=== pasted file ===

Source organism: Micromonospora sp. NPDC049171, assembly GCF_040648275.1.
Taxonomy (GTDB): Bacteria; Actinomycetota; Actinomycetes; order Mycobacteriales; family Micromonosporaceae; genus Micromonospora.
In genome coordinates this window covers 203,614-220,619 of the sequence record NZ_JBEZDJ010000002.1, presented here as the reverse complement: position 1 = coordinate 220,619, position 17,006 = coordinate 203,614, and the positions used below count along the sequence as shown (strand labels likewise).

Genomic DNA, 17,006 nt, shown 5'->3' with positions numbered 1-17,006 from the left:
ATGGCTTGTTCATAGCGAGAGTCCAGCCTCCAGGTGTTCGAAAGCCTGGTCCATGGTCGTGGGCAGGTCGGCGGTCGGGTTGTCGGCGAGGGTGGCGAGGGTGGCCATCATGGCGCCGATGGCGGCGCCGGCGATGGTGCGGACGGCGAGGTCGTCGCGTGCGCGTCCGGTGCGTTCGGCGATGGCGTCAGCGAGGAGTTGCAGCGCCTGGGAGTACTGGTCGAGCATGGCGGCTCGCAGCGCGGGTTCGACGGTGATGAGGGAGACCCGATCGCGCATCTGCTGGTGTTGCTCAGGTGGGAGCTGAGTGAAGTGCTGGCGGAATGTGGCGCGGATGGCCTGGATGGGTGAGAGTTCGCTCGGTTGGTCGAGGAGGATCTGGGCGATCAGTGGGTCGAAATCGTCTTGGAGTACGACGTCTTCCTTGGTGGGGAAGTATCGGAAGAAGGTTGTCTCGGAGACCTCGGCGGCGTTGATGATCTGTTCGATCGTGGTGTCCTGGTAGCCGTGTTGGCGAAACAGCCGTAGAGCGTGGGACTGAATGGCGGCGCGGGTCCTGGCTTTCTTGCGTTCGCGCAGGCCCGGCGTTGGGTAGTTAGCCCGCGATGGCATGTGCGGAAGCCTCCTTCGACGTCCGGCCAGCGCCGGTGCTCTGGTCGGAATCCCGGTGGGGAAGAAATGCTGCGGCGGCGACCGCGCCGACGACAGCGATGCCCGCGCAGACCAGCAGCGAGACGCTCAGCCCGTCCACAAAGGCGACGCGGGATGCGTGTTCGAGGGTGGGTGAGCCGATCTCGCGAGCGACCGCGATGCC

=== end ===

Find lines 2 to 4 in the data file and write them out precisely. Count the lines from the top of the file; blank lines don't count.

Taxonomy (GTDB): Bacteria; Actinomycetota; Actinomycetes; order Mycobacteriales; family Micromonosporaceae; genus Micromonospora.
In genome coordinates this window covers 203,614-220,619 of the sequence record NZ_JBEZDJ010000002.1, presented here as the reverse complement: position 1 = coordinate 220,619, position 17,006 = coordinate 203,614, and the positions used below count along the sequence as shown (strand labels likewise).

Genomic DNA, 17,006 nt, shown 5'->3' with positions numbered 1-17,006 from the left: